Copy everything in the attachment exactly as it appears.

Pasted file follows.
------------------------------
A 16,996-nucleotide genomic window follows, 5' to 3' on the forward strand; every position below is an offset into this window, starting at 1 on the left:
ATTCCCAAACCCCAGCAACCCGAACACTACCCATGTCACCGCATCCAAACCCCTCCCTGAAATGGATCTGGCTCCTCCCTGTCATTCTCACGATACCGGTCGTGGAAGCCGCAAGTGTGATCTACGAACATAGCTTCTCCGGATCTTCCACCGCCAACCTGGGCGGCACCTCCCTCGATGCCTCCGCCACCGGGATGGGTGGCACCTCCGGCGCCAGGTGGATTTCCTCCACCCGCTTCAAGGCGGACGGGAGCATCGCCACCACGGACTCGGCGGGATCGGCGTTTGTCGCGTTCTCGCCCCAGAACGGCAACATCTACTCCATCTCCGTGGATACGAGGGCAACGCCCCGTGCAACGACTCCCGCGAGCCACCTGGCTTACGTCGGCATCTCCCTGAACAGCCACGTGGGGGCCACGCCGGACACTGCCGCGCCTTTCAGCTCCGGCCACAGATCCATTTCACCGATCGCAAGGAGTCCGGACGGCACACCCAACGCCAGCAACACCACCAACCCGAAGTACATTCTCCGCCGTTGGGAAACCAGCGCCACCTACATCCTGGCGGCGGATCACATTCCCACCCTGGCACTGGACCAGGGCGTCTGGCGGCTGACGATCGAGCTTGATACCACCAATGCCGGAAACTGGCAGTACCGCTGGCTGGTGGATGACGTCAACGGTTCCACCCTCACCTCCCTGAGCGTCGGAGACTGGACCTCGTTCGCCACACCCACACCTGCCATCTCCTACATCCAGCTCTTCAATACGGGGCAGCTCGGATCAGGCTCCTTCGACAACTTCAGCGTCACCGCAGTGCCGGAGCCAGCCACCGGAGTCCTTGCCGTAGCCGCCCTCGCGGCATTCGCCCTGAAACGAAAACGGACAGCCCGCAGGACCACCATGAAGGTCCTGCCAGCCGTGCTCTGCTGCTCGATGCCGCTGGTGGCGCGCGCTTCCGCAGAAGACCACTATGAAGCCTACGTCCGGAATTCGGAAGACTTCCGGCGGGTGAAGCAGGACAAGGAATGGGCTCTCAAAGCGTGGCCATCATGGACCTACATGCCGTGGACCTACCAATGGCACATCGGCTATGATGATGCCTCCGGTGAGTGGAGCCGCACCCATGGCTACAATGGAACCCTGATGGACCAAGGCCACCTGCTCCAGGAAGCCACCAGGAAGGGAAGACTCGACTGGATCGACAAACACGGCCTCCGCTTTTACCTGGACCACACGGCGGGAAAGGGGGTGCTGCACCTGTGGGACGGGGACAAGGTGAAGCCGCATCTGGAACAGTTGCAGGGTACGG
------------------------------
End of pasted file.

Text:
A 16,996-nucleotide genomic window follows, 5' to 3' on the forward strand; every position below is an offset into this window, starting at 1 on the left:
ATTCCCAAACCCCAGCAACCCGAACACTACCCATGTCACCGCATCCAAACCCCTCCCTGAAATGGATCTGGCTCCTCCCTGTCATTCTCACGATACCGGTCGTGGAAGCCGCAAGTGTGATCTACGAACATAGCTTCTCCGGATCTTCCACCGCCAACCTGGGCGGCACCTCCCTCGATGCCTCCGCCACCGGGATGGGTGGCACCTCCGGCGCCAGGTGGATTTCCTCCACCCGCTTCAAGGCGGACGGGAGCATCGCCACCACGGACTCGGCGGGATCGGCGTTTGTCGCGTTCTCGCCCCAGAACGGCAACATCTACTCCATCTCCGTGGATACGAGGGCAACGCCCCGTGCAACGACTCCCGCGAGCCACCTGGCTTACGTCGGCATCTCCCTGAACAGCCACGTGGGGGCCACGCCGGACACTGCCGCGCCTTTCAGCTCCGGCCACAGATCCATTTCACCGATCGCAAGGAGTCCGGACGGCACACCCAACGCCAGCAACACCACCAACCCGAAGTACATTCTCCGCCGTTGGGAAACCAGCGCCACCTACATCCTGGCGGCGGATCACATTCCCACCCTGGCACTGGACCAGGGCGTCTGGCGGCTGACGATCGAGCTTGATACCACCAATGCCGGAAACTGGCAGTACCGCTGGCTGGTGGATGACGTCAACGGTTCCACCCTCACCTCCCTGAGCGTCGGAGACTGGACCTCGTTCGCCACACCCACACCTGCCATCTCCTACATCCAGCTCTTCAATACGGGGCAGCTCGGATCAGGCTCCTTCGACAACTTCAGCGTCACCGCAGTGCCGGAGCCAGCCACCGGAGTCCTTGCCGTAGCCGCCCTCGCGGCATTCGCCCTGAAACGAAAACGGACAGCCCGCAGGACCACCATGAAGGTCCTGCCAGCCGTGCTCTGCTGCTCGATGCCGCTGGTGGCGCGCGCTTCCGCAGAAGACCACTATGAAGCCTACGTCCGGAATTCGGAAGACTTCCGGCGGGTGAAGCAGGACAAGGAATGGGCTCTCAAAGCGTGGCCATCATGGACCTACATGCCGTGGACCTACCAATGGCACATCGGCTATGATGATGCCTCCGGTGAGTGGAGCCGCACCCATGGCTACAATGGAACCCTGATGGACCAAGGCCACCTGCTCCAGGAAGCCACCAGGAAGGGAAGACTCGACTGGATCGACAAACACGGCCTCCGCTTTTACCTGGACCACACGGCGGGAAAGGGGGTGCTGCACCTGTGGGACGGGGACAAGGTGAAGCCGCATCTGGAACAGTTGCAGGGTACGG